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Re: Proposal for fixing race conditions

From: Chris Rogers <crogers@google.com>
Date: Thu, 18 Jul 2013 10:58:06 -0700
Message-ID: <CA+EzO0kQeabsSrox_OnoXReg4Lm-DhbfSmsYQwJkGUosdKFcCA@mail.gmail.com>
To: Srikumar Karaikudi Subramanian <srikumarks@gmail.com>
Cc: "K. Gadd" <kg@luminance.org>, Jer Noble <jer.noble@apple.com>, Olivier Thereaux <Olivier.Thereaux@bbc.co.uk>, WG <public-audio@w3.org>
On Thu, Jul 18, 2013 at 4:23 AM, Srikumar Karaikudi Subramanian <
srikumarks@gmail.com> wrote:

> You're simplifying my position a bit.
> Perhaps ...
> What I'm saying is there are no sensible or normal calling patterns where
> this type of race conditions is even a possibility.  As the API is designed
> and has been used for over 2 years, these calling patterns are not used and
> so simply are not an issue.  We do have substantial developer experience to
> support this view, and these developers come from a wide range of
> backgrounds and experience levels from complete novices playing with audio
> for the first time, all the way to seasoned professional audio developers.
> .. but the ignorability of nonsensical and abnormal calling patterns
> depends on the impact that any race condition possibility in the API can
> have. If, for example, they can be used to compromise the security of the
> browser sandbox, say, because these buffers are hooking into high priority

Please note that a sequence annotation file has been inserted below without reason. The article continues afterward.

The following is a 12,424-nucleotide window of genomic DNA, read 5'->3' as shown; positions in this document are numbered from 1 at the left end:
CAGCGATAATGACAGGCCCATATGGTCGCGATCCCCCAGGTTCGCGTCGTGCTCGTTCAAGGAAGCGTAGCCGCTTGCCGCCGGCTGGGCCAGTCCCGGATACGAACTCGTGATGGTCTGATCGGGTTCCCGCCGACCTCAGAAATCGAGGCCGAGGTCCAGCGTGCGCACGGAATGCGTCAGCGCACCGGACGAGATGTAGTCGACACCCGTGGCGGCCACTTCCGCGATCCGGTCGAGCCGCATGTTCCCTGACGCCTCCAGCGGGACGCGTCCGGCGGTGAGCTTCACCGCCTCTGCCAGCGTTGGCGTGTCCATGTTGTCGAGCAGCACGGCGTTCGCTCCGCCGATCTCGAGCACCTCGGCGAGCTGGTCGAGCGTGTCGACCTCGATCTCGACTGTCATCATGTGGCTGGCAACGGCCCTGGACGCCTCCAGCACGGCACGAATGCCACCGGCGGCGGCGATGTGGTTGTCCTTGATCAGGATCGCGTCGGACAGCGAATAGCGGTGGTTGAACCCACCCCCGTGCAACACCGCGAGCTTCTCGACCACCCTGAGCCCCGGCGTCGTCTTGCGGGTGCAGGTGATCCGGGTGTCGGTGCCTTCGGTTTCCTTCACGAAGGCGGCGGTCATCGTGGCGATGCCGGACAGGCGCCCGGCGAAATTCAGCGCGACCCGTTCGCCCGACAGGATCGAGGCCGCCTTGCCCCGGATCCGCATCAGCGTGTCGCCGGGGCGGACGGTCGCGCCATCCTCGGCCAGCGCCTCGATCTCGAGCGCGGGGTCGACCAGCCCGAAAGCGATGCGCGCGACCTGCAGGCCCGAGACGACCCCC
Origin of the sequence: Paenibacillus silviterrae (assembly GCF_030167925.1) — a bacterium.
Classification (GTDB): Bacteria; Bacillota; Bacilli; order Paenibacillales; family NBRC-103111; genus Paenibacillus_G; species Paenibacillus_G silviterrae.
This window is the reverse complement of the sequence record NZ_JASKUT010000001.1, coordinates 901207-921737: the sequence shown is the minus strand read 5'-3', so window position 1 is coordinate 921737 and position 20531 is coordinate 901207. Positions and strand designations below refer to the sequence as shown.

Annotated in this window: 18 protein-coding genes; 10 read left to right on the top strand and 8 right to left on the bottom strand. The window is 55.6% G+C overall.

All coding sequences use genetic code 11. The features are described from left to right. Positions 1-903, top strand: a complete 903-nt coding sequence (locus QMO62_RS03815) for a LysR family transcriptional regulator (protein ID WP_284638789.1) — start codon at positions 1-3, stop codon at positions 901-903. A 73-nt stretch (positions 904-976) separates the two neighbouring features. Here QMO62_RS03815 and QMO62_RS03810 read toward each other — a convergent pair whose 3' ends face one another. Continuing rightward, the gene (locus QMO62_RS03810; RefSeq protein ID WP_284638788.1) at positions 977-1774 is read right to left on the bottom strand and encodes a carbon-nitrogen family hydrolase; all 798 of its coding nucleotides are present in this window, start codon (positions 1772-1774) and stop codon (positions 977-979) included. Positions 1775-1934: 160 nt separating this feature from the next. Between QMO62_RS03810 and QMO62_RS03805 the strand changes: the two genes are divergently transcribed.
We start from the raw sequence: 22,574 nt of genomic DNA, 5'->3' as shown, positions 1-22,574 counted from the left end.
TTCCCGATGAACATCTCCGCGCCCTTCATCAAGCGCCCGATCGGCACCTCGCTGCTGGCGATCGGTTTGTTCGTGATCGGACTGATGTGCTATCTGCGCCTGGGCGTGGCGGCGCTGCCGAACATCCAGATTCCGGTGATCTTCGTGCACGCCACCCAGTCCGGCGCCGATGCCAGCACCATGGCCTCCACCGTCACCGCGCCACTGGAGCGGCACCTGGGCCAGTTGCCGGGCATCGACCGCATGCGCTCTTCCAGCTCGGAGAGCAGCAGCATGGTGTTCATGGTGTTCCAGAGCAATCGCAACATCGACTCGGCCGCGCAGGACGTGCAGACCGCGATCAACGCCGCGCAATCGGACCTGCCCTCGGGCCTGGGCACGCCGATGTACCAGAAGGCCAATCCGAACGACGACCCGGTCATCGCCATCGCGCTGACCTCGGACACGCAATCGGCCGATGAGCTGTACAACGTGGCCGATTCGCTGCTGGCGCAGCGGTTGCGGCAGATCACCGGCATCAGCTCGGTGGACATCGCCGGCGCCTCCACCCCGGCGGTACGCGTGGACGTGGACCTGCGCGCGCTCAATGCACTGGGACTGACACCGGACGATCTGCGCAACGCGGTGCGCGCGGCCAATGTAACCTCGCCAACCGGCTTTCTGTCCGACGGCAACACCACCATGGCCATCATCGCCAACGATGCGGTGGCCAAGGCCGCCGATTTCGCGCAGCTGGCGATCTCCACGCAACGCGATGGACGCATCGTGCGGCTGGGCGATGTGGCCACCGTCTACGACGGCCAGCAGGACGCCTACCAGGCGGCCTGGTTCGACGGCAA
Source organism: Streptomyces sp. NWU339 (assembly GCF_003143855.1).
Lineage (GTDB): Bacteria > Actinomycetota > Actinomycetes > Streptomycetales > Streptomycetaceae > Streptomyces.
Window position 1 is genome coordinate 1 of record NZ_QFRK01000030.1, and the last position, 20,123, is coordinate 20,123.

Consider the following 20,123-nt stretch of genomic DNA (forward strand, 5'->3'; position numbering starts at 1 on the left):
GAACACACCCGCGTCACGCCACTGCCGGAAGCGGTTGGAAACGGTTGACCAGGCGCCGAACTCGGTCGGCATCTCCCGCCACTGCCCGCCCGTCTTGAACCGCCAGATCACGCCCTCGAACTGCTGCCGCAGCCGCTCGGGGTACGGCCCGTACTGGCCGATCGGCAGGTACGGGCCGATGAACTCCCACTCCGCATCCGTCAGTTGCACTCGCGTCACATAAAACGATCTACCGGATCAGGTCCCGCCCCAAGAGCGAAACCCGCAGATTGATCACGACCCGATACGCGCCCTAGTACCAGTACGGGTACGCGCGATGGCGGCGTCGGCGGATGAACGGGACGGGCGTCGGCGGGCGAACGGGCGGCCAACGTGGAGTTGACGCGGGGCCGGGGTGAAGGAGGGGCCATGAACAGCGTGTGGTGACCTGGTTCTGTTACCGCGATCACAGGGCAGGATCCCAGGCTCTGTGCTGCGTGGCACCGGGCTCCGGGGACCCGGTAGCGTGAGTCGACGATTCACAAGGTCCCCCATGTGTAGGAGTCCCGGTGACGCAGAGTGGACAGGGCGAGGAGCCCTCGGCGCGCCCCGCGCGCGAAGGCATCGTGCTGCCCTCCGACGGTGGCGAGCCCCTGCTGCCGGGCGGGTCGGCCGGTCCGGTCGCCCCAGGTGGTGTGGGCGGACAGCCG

> scheduling at the OS level, then wouldn't it be worth making even
> compatibility breaking changes or taking some constant malloc+memcpy hits
> to solve that? So it does seem to me that the fact that such calling
> patterns cannot cause harm beyond garbled audio output is the key behind
> this argument.

But Srikumar, we're currently talking about a situation which is not a
security issue as you describe.  Unless you have very specific and concrete
issues in that regard, please don't make such vague statements implying
that kind of risk.  That's why I was saying that in the case where somebody
does actually write some nonsensical code that there is little risk, other
than the sound playing wrong.  In all of the APIs which exist today there
are so many ways to write buggy JS/HTML/CSS code which will draw random
pixels on the screen, send incorrect bytes to a server, layout divs badly
on a page because of incorrect CSS, make incorrect assumptions about the
order of event handlers, setTimeout, etc. getting called.  What we can do
is teach best practices about using all of these APIs and spread that

> The benign-ness of the current race conditions seems (to me) likely, since
> the lengths of ArrayBuffers cannot be changed. If their lengths can be
> changed, the current API might permit buffer overrun exploits (still only
> guessing here). Even if they can't be changed, there could exist small
> windows of vulnerability in an implementation where the length of an array
> is kept around while an updated pointer to the array data is taken.

You can always speculate about what types of mistakes and bugs could exist
in a specific browser implementation.  But if you do find any issues which
you do believe to be security related, please contact the individual
browser vendors privately.  There is certainly nothing in the design which
prevents a safe implementation.

> So, we ought to first take race conditions seriously and at least prove
> that they cannot cause serious harm before deciding they are not a problem
> in a design.

We have looked at it in quite some detail, and so far we believe we have a
safe solution.

Received on Thursday, 18 July 2013 17:58:33 UTC

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